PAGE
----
Articles

Daily articles carefully curated by the All About Jazz staff. Read our popular and future articles.

ALBUM REVIEW

Nicoló Ricci: Pulcino

Read "Pulcino" reviewed by Nicholas F. Mondello

With Pulcino saxophonist Nicoló Ricci bravely sets off on a musical excursion with only bassist Giuseppe Romagnoli and drummer Andreu Pitarch along for the adventure. The result is a fascinating portrait of an artist and players willing to forego the keyboard's harmonic support and cast improvisational fate to their own superior creativity. “The Superflourescent Boy" has Ricci and team exploring a brief theme and subsequently moving into a varying-tempoed, swingingly playful track. Ricci's inventiveness, egged on by ...

ALBUM REVIEW

Nicoló Ricci: Pulcino

Read "Pulcino" reviewed by Geno Thackara

It takes a confident saxophonist to step out in the classic trio format--no chordal instrument or frontline partner to share the load, just a strong trust in one's own skill and the backing of his bandmates. There's no one to hide behind, and everything is out in the figurative spotlight even when all three are sharing the load. For the Nicolò Ricci Trio, the setting isn't an intimidating one, but stimulating and full of possibilities. Their skill and chemistry are ...

ALBUM REVIEW

Thunderblender: Last Minute Panic

Read "Last Minute Panic" reviewed by Ian Patterson

A rising name on the European jazz/improvised music scene, Brussels-based Irish saxophonist Sam Comerford possesses eggs and baskets aplenty, playing regularly in Ingo Hipp's AERIE, Chris Guilfoyle's Umbra, Eve Beuven's Heptatomic, Manolo Cabras' Brilliant Corners, as well as in a duo with Matthew Jacobson. Since 2015, however, Comerford has assumed the mantle of leader with Thunderblender, a trio featuring Belgians Hendrik Lasure on piano and Jens Bouttery on drums. Recorded live in 2016, the EP-length Last Minute Panic sees the ...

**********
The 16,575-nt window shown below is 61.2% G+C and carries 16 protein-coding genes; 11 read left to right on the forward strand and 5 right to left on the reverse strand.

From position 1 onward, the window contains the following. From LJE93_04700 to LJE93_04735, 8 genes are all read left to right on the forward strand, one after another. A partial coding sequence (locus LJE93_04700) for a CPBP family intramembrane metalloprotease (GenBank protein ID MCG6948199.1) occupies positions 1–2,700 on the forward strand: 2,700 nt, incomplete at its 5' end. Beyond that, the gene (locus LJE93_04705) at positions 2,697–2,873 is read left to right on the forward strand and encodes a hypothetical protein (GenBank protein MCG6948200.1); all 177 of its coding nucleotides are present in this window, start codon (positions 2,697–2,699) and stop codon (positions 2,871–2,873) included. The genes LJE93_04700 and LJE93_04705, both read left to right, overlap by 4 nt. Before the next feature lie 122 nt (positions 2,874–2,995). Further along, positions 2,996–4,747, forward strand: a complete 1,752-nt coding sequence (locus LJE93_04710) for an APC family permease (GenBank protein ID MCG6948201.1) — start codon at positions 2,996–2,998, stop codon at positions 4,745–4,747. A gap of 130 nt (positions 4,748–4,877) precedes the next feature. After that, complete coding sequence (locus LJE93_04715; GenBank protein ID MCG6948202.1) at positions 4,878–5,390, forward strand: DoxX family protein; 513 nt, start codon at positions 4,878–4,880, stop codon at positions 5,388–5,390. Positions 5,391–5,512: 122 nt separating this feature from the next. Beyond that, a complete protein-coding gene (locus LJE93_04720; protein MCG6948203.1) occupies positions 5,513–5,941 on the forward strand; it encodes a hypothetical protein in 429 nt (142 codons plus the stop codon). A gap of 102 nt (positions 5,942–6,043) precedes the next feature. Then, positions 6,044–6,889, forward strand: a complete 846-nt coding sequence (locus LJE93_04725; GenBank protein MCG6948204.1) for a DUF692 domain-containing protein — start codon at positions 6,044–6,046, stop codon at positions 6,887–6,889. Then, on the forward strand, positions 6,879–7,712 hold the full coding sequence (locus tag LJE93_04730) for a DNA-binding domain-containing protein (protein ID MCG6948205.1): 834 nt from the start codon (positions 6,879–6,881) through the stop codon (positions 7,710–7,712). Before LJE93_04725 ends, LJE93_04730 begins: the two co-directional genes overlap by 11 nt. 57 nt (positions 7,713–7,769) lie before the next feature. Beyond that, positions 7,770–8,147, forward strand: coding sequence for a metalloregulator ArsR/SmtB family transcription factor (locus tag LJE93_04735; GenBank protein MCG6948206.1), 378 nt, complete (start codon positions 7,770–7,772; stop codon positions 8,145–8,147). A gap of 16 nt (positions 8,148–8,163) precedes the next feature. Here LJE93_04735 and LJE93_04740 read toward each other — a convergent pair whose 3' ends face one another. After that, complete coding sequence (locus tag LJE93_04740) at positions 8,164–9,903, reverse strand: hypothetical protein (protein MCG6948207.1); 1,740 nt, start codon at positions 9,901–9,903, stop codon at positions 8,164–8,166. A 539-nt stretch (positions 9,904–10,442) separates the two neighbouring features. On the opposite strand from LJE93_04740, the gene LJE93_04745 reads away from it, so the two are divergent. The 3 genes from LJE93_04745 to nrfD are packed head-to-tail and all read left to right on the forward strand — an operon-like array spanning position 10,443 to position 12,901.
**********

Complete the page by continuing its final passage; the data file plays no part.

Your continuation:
ALBUM REVIEW

Brainchildren of Xenog: Brain//Child

Read "Brain//Child" reviewed by Geno Thackara

The Dutch outfit Brain//Child seems like the progeny of many different parents: besides its actual members of course, it shows touches of a range of free players, from Ornette Coleman up to current contemporaries like Ingrid Laubrock with maybe a hint of experimental laptop-ist Ikue Mori. Three members are credited with electronics in addition to instruments, which gives a hint of how far we are from a conventional set-up-and-play session. At the same time, the notes and effects alike happen ...


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